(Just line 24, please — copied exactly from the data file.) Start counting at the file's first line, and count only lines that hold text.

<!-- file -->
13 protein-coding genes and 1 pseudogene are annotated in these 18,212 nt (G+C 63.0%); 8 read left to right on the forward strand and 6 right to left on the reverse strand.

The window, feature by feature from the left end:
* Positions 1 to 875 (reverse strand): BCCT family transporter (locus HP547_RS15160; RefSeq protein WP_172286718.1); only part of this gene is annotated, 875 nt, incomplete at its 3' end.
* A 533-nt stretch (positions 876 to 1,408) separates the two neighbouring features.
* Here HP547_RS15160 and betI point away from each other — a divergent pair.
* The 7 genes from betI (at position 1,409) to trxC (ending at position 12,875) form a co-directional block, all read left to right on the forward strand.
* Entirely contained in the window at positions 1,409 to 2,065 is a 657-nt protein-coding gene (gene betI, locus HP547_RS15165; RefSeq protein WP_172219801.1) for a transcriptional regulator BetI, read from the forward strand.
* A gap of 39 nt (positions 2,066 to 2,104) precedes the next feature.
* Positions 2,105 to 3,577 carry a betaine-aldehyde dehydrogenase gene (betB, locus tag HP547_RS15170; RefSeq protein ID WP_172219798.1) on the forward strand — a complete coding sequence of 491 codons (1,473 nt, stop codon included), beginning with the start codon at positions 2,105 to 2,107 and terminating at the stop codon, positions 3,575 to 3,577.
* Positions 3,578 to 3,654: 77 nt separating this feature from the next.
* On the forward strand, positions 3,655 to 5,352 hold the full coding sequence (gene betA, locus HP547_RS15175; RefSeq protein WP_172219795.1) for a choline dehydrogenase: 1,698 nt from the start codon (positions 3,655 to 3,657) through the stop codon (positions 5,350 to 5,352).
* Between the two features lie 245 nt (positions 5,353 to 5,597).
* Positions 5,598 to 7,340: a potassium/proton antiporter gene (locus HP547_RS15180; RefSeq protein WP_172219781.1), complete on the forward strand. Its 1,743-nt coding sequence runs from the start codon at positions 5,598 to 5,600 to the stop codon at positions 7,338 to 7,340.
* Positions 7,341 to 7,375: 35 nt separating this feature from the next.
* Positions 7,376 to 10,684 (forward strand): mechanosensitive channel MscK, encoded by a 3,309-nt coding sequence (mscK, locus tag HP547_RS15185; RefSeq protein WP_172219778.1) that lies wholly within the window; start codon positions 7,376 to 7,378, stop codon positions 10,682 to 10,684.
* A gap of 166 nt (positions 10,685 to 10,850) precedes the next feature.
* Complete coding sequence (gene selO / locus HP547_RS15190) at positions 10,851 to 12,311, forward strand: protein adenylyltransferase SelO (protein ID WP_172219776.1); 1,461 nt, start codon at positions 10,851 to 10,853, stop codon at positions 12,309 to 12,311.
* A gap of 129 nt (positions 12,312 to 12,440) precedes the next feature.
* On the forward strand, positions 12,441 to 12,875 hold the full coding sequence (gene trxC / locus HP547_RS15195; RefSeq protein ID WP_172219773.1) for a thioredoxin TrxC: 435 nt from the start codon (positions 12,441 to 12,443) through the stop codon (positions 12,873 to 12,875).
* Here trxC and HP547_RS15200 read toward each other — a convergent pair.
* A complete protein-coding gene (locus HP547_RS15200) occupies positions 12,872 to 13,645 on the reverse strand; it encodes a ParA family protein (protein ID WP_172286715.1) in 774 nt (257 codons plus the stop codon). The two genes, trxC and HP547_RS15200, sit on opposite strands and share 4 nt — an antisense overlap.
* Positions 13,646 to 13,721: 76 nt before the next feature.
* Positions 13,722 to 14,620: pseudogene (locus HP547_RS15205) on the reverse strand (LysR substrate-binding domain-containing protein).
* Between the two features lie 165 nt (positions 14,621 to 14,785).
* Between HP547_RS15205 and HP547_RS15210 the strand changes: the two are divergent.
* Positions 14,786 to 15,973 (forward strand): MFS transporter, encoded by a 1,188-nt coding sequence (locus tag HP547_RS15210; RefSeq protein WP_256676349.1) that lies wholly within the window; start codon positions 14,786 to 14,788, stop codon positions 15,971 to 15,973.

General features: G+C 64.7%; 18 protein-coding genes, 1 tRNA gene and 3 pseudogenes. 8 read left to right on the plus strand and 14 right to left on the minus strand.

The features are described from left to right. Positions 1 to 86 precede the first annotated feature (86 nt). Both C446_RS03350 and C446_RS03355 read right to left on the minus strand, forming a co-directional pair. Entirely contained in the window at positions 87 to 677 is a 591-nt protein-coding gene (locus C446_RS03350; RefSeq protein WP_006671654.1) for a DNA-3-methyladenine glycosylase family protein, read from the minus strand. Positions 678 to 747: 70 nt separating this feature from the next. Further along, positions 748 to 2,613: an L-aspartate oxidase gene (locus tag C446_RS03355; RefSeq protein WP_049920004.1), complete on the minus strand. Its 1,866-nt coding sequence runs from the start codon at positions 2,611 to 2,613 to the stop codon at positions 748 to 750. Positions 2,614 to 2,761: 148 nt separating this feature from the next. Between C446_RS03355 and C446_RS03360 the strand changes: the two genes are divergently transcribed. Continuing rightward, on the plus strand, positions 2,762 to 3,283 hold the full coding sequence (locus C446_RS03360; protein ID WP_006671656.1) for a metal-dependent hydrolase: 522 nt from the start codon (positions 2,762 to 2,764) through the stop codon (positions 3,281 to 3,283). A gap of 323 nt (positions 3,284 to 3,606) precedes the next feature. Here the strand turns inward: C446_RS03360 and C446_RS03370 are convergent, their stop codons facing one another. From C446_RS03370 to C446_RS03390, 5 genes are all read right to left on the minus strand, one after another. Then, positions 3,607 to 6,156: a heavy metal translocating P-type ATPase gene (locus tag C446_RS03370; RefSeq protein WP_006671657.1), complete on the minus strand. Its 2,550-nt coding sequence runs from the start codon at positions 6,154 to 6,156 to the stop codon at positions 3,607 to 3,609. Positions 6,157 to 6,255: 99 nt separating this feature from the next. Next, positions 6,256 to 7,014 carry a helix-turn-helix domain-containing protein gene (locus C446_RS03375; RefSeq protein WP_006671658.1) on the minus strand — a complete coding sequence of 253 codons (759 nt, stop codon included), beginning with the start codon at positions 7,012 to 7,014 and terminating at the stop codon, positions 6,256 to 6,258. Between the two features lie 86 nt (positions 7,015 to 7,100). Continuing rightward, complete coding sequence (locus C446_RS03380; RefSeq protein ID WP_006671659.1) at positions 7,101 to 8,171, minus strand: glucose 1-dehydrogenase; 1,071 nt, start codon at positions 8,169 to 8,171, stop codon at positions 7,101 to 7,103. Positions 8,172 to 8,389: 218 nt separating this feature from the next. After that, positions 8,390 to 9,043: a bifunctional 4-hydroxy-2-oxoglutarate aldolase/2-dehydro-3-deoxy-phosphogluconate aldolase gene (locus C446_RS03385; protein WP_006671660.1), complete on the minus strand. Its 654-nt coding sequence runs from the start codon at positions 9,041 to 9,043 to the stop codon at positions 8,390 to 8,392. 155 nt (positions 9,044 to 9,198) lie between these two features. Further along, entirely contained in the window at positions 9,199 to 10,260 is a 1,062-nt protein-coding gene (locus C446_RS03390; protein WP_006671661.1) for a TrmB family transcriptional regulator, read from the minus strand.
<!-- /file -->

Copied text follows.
* Between the two features lie 165 nt (positions 14,621 to 14,785).